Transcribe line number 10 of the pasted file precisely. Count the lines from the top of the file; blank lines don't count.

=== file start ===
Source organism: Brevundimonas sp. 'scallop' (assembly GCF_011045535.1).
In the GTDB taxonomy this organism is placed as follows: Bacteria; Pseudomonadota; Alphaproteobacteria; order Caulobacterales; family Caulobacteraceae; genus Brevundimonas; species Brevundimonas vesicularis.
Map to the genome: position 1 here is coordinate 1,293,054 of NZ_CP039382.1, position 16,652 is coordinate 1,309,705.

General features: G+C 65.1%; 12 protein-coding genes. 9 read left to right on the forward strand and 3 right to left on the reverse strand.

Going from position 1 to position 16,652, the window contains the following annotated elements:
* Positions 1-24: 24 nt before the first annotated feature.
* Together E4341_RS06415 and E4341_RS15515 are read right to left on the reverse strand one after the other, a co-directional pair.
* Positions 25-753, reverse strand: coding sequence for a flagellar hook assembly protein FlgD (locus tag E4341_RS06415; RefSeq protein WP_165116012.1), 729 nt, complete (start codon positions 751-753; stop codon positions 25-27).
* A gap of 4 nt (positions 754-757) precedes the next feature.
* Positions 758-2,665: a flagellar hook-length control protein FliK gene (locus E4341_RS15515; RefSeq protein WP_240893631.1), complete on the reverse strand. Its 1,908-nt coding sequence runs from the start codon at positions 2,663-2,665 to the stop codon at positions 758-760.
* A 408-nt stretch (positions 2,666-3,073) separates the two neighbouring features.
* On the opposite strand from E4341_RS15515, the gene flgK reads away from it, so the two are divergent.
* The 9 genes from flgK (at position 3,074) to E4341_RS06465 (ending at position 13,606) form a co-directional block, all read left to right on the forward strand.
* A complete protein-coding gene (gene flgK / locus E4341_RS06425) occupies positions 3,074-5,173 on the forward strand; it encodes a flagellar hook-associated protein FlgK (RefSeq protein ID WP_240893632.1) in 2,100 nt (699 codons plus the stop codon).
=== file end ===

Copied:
* Positions 758-2,665: a flagellar hook-length control protein FliK gene (locus E4341_RS15515; RefSeq protein WP_240893631.1), complete on the reverse strand. Its 1,908-nt coding sequence runs from the start codon at positions 2,663-2,665 to the stop codon at positions 758-760.